Sound Open Firmware infrastructure provides an open source, development-centric environment that includes architecture-agnostic, real-time control pieces, and open source tools.


Sound Open Firmware aims to democratize audio firmware and its development in the community by:

  • Providing a platform agnostic open source audio DSP firmware and developer tools.
  • Providing you the freedom to use open source and or proprietary development tool chain of your choice.
  • Producing a set of high quality and tunable open source audio processing component to accompany the firmware.

Firmware Architecture

The firmware architecture is split into four main sections:

Firmware Architecture

  1. Audio Components: The audio components can be used to form an audio processing pipeline from the host Direct Memory Access (DMA) buffer to the DSP digital audio interface. Audio components have a source and sink buffer where they usually transform or route audio data as part of their processing.
  2. Generic Micro Kernel: The micro kernel manages and abstracts the DSP hardware for the rest of the system. It also exports C APIs for memory allocation, scheduling work, event notifications and power management.
  3. Platform Drivers: The platform drivers control any external IP to the DSP IP. This will usually be things like DMA engines or Digital Audio Interface (DAI) controllers. These drivers are used by the audio components and pipelines to send/receive data to/from the host and external codecs.
  4. Audio Tasks: The audio task manages the audio pipelines at run time. It manages the transportation of data from source to sink component within the pipeline. The pipelines are currently statically defined in the firmware, but infrastructure is now in place to allow the dynamic creation of pipelines from Linux userspace.

Driver Architecture

The driver architecture is also split into four sections or layers, like a protocol stack, each with a different purpose.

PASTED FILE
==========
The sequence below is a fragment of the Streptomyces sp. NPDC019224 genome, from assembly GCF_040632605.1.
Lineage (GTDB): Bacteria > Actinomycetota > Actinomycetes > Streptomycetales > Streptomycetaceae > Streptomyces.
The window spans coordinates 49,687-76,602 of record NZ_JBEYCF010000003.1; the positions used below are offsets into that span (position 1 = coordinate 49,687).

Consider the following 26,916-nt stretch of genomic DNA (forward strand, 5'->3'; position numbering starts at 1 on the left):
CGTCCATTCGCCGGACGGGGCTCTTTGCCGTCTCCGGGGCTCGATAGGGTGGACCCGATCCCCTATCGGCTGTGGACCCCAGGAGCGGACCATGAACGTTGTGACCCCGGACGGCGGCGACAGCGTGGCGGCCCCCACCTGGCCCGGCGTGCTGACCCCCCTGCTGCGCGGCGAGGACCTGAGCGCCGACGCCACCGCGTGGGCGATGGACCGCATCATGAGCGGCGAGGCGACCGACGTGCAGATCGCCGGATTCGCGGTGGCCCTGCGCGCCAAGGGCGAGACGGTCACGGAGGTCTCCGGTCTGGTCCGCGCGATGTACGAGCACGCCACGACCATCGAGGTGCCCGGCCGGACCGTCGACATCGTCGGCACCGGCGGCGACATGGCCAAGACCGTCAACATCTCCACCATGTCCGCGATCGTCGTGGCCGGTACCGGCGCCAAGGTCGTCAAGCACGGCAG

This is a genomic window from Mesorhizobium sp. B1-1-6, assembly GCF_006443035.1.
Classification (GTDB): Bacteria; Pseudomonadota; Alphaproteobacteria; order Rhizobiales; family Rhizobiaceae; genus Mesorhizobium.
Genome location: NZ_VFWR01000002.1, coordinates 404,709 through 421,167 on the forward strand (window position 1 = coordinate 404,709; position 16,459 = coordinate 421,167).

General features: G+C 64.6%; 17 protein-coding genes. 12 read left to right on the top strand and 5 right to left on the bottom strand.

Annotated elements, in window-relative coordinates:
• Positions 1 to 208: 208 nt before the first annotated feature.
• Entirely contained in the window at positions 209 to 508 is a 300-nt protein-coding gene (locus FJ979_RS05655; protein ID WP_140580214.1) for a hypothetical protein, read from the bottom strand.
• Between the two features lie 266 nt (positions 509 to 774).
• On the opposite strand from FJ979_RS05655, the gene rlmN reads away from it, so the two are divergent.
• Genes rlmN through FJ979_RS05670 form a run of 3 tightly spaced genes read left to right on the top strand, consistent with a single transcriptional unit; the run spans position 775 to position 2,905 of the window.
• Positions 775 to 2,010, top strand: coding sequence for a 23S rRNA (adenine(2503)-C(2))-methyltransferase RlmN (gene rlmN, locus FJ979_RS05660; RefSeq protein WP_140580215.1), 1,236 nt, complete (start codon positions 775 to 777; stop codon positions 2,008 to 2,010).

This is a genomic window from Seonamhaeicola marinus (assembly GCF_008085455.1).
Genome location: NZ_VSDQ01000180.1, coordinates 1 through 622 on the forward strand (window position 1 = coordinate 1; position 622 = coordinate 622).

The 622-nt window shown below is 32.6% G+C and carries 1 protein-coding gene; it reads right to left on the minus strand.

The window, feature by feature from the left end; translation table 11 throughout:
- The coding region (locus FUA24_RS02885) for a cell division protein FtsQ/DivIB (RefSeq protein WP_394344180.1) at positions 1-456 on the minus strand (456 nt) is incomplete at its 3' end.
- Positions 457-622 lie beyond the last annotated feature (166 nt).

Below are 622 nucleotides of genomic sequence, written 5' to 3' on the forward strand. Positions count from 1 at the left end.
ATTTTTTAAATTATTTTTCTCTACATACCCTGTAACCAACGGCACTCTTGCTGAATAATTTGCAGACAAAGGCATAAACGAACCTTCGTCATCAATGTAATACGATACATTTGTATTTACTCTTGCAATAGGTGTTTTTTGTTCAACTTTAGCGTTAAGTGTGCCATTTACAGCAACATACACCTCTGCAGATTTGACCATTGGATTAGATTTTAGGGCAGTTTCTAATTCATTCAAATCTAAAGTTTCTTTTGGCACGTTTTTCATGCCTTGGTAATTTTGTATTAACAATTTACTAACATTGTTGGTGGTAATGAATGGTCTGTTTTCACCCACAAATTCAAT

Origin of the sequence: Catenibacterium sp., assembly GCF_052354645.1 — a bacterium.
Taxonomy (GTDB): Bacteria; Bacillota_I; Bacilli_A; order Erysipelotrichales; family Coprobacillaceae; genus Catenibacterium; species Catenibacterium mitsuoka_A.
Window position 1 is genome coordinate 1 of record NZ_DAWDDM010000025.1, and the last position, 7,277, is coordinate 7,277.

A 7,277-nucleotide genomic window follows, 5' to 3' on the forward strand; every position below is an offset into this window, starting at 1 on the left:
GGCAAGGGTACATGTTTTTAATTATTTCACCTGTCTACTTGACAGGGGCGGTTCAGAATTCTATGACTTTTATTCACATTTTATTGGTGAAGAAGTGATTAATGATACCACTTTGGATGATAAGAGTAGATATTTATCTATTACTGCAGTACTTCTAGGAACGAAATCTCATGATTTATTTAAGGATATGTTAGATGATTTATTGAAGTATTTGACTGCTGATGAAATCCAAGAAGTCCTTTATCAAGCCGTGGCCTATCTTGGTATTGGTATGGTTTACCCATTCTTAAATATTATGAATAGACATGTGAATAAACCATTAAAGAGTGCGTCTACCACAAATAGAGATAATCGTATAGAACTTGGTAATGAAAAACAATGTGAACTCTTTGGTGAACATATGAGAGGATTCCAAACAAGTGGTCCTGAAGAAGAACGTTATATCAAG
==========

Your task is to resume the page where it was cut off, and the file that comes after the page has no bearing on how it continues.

Driver Architecture

  1. Machine Driver: The ASoC machine driver does all the machine/board audio hardware integration. It also glues the platform driver and drivers for any codec(s) together so they appear as a single ALSA sound card. Sound Open Firmware can reuse existing upstream machine drivers (as only the platform name need change) or can have custom machine drivers.
  2. Generic PCM Driver: The PCM driver creates ALSA PCMs, DAPM and kcontrols based on the topology data loaded at run time. The PCM driver also allocates buffers for DMA and registers with run time PM. It is architecture and platform generic code.
  3. Generic IPC driver: The IPC driver is the messaging bridge between the host and DSP and defines the messaging ABI and protocol. It is architecture and platform generic code.
  4. DSP Platform Driver: The platform driver is a platform specific driver that abstracts the low level platform DSP hardware into a common generic API that is used by the upper layers. This includes code that will initialize the DSP and boot the firmware.

Software Development Kit

The Sound Open Firmware SDK provides you with the tools to develop, debug, integrate, tune and deploy firmware as well as audio processing components, pipelines and drivers. You have the flexibility to select and use tools from the open source community or from proprietary vendors.

The SDK can also be wrapped inside a Docker™ container for easy installation and deployment within your development teams, so there is no need to locally modify your development environment specifically for Sound Open Firmware.